Bishop Caggiano: Everyone has a home in Christmas

Christmas can be a magical time for some, but a painful time for others who struggle with loneliness.

Bishop Frank Caggiano, who recently was installed as the head of the Diocese of Bridgeport, shared his thoughts of the season with Hersam Acorn Newspapers this week.

“As a man of faith, Christmas is all about the tangible reality of God’s love sent into the world,” he said.

“As Christians, we believe that God entered the world in a human life — in Jesus — God’s love is all around us, but this was a moment in time where you could actually touch it, it was concrete — real.”

The bishop said God’s willingness to shed his glory and enter into human life, with all the “tears, suffering, betrayal — all the hurts of life — is a remarkable testimony of God’s love.”

That love is why Christmas is so family-focused, he said, because family is “where we first learn we are loved.”

“Family is when children first learn how special they are, how their parents will still love them, even if they make mistakes — it’s the power of love — a beautiful time of year,” Bishop Caggiano said.

But what about those who are alone this time of year?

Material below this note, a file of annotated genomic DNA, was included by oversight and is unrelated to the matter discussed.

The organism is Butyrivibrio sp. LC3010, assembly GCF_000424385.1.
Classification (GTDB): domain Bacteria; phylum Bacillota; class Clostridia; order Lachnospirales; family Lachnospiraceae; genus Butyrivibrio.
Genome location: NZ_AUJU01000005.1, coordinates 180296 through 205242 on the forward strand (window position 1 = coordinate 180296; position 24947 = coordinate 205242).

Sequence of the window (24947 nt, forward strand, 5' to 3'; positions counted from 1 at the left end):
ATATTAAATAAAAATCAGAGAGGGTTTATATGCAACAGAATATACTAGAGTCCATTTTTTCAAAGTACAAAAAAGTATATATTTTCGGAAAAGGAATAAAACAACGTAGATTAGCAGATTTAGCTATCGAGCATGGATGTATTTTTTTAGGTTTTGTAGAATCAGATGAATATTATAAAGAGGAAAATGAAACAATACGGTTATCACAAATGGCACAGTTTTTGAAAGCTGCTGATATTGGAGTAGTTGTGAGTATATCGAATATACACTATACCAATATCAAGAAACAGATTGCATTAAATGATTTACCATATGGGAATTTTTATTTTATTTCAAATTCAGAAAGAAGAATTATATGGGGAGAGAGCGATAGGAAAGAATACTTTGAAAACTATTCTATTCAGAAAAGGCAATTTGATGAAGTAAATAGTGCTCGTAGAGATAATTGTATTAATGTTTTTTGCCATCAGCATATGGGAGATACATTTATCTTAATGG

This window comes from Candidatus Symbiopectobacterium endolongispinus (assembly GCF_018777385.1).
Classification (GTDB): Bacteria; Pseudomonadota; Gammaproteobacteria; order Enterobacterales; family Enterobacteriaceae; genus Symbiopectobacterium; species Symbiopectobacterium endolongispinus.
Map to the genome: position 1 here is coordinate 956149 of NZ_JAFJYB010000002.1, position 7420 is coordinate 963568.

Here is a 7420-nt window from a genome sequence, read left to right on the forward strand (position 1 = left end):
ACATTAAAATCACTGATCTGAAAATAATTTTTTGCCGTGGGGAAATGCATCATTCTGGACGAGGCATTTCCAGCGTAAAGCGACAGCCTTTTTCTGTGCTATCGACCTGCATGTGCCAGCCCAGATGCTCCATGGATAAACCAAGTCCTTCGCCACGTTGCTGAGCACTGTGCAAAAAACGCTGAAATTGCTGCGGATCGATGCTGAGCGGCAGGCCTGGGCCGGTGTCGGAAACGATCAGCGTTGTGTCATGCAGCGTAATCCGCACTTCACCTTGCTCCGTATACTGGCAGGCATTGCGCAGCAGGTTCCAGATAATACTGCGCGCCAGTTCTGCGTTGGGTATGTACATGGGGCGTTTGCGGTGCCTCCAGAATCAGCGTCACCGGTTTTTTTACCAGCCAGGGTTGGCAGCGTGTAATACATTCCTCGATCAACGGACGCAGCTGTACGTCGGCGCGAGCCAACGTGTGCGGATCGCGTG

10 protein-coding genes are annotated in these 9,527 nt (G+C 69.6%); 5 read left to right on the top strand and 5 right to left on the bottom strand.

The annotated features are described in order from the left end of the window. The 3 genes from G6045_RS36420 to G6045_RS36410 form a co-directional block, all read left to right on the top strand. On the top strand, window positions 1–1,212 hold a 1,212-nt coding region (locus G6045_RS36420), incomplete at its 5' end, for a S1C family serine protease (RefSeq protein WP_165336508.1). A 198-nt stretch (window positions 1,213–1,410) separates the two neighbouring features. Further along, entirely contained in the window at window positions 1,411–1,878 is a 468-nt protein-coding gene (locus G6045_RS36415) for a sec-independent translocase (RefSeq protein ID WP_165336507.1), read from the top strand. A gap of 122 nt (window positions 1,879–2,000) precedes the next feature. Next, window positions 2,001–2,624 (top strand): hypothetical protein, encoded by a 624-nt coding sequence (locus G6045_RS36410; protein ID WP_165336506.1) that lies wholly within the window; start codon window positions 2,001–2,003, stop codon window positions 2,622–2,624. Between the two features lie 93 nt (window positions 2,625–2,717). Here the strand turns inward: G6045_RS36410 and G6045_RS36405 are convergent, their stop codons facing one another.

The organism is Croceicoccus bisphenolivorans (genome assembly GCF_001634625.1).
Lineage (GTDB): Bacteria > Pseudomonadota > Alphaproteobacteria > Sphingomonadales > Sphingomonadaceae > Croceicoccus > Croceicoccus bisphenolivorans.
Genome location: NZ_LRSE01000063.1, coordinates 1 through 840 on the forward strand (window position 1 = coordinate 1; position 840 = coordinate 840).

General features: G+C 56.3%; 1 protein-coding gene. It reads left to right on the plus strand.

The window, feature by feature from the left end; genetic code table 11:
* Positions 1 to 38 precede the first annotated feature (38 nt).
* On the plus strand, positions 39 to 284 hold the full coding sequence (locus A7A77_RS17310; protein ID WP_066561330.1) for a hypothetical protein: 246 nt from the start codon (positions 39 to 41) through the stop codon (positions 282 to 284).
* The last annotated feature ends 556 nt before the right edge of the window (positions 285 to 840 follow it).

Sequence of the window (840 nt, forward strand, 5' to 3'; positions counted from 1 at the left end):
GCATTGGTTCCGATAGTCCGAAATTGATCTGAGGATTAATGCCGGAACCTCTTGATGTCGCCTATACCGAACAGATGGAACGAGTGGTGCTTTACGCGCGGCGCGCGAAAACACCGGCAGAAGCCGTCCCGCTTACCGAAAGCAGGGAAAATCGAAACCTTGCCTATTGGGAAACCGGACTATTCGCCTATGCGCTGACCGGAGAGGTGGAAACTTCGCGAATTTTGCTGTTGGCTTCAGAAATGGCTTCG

“It is difficult, but those who find themselves alone need to realize God still profoundly loves them. They cannot touch him, but he is still present to them and to us,” he added.

Bishop Caggiano said it is the “real challenge” of those with friends and family around them to reach out to those who find themselves alone.

“Christmas is not just a time for receiving, it’s a time for giving. Unfortunately for many, it has been reduced to material gifts — but the most important gift we can give is our presence,” Bishop Caggiano said. “We should be with other people. They should not feel alone. There are enough of us to go around,” he said.

Bishop Caggiano said if we consider Christmas to be a “festival of love,” it is time for us to “put our money where our mouth is.

Bishop Frank Caggiano

Bishop Frank Caggiano

“Reach out to people — let them know they are special, wanted and not forgotten. This is why Christmas is not just one day of the year, it’s the spirit that should last throughout the year,” he said.

Bishop Caggiano will celebrate a Christmas Eve Mass in Bridgeport and a Christmas day Mass at St. Aloysius in New Canaan at the invitation of its pastor, Monsignor William Scheyd. Bishop Caggiano, who is a Brooklyn native, will then celebrate Christmas back at home in New York with his family at the home of his recently married niece.

While Christmas refers to a particular historical event — the birth of Jesus — that has profound implications for people of faith, Bishop Caggiano said he believes Christmas has a “universal message that resonates with non-believers — with everyone.

“Anyone who thinks love is worth living for, worth sacrificing for, and worth sharing with others — anyone of goodwill has a home in Christmas.”


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